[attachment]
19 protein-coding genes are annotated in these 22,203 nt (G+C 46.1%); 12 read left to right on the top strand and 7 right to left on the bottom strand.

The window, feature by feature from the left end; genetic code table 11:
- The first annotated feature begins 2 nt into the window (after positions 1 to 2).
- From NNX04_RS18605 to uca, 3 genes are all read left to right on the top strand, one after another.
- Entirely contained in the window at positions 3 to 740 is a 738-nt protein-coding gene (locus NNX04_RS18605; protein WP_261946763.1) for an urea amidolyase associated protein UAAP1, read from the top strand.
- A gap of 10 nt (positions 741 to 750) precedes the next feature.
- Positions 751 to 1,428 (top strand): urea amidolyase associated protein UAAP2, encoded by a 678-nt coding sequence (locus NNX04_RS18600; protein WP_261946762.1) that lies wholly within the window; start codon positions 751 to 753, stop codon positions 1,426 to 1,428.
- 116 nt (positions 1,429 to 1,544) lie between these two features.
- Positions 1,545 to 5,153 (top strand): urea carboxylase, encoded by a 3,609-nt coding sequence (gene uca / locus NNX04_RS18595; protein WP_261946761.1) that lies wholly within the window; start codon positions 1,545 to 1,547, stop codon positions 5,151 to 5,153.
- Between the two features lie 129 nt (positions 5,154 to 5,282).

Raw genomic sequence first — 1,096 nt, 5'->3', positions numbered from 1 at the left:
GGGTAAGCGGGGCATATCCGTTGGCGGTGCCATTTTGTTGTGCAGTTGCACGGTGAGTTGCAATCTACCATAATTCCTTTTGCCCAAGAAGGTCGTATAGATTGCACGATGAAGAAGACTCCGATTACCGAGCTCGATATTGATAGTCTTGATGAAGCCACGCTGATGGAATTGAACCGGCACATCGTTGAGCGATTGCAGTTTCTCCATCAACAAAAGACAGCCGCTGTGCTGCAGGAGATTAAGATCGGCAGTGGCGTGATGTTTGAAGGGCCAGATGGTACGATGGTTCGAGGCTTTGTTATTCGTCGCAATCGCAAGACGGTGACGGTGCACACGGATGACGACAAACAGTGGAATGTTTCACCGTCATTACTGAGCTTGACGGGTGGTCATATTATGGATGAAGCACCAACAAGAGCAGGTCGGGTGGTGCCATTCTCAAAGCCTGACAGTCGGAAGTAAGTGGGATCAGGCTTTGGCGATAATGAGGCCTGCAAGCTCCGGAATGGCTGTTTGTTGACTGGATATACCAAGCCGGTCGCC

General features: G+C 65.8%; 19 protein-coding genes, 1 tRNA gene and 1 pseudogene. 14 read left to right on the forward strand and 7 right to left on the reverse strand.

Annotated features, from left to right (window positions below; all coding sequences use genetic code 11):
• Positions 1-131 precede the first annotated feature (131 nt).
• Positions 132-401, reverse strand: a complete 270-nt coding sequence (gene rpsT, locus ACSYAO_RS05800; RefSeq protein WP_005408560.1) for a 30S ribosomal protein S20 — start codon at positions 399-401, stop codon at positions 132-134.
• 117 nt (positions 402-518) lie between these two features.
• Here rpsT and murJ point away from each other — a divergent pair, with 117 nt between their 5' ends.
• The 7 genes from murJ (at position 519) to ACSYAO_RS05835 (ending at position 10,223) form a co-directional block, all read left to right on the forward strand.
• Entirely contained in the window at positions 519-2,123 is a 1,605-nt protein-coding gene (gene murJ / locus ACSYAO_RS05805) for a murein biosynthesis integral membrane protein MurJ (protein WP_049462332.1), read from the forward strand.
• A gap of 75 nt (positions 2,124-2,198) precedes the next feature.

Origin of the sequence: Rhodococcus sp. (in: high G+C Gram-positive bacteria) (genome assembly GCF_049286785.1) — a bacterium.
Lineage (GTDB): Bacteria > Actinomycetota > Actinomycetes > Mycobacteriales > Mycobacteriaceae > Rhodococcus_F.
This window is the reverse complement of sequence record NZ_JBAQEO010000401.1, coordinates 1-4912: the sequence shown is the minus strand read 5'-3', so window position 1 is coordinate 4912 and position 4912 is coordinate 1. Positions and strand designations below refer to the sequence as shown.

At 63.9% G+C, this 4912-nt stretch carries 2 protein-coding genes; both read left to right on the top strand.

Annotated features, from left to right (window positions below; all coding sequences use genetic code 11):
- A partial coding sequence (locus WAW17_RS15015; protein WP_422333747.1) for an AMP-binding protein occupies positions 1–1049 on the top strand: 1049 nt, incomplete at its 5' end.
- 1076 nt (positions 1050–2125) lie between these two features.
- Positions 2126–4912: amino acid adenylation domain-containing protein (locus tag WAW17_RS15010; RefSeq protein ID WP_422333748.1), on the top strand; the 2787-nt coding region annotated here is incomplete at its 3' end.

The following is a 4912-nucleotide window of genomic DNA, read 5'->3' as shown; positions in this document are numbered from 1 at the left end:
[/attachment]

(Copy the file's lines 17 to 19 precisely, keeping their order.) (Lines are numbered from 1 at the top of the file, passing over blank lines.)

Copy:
• 117 nt (positions 402-518) lie between these two features.
• Here rpsT and murJ point away from each other — a divergent pair, with 117 nt between their 5' ends.
• The 7 genes from murJ (at position 519) to ACSYAO_RS05835 (ending at position 10,223) form a co-directional block, all read left to right on the forward strand.